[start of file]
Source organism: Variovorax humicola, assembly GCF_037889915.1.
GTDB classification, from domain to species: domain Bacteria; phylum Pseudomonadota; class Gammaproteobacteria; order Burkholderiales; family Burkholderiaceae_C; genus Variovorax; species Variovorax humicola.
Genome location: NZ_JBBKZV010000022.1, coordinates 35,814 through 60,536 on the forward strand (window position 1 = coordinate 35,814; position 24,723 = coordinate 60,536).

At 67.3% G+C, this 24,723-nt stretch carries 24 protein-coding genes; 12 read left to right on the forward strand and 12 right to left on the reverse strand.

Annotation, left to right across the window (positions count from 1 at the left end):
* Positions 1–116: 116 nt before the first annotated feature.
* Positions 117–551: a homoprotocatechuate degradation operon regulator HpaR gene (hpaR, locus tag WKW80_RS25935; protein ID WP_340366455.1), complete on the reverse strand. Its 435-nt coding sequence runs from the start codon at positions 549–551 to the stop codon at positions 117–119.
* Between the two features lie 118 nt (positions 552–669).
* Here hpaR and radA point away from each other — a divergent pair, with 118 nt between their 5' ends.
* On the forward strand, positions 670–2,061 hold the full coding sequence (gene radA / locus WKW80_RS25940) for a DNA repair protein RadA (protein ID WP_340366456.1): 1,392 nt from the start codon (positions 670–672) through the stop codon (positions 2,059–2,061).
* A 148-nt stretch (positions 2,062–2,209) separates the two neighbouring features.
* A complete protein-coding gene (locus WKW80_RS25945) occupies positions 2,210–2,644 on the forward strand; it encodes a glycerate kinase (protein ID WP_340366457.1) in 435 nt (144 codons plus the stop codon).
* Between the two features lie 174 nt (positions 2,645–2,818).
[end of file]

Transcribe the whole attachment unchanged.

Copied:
Source organism: Variovorax humicola, assembly GCF_037889915.1.
GTDB classification, from domain to species: domain Bacteria; phylum Pseudomonadota; class Gammaproteobacteria; order Burkholderiales; family Burkholderiaceae_C; genus Variovorax; species Variovorax humicola.
Genome location: NZ_JBBKZV010000022.1, coordinates 35,814 through 60,536 on the forward strand (window position 1 = coordinate 35,814; position 24,723 = coordinate 60,536).

At 67.3% G+C, this 24,723-nt stretch carries 24 protein-coding genes; 12 read left to right on the forward strand and 12 right to left on the reverse strand.

Annotation, left to right across the window (positions count from 1 at the left end):
* Positions 1–116: 116 nt before the first annotated feature.
* Positions 117–551: a homoprotocatechuate degradation operon regulator HpaR gene (hpaR, locus tag WKW80_RS25935; protein ID WP_340366455.1), complete on the reverse strand. Its 435-nt coding sequence runs from the start codon at positions 549–551 to the stop codon at positions 117–119.
* Between the two features lie 118 nt (positions 552–669).
* Here hpaR and radA point away from each other — a divergent pair, with 118 nt between their 5' ends.
* On the forward strand, positions 670–2,061 hold the full coding sequence (gene radA / locus WKW80_RS25940) for a DNA repair protein RadA (protein ID WP_340366456.1): 1,392 nt from the start codon (positions 670–672) through the stop codon (positions 2,059–2,061).
* A 148-nt stretch (positions 2,062–2,209) separates the two neighbouring features.
* A complete protein-coding gene (locus WKW80_RS25945) occupies positions 2,210–2,644 on the forward strand; it encodes a glycerate kinase (protein ID WP_340366457.1) in 435 nt (144 codons plus the stop codon).
* Between the two features lie 174 nt (positions 2,645–2,818).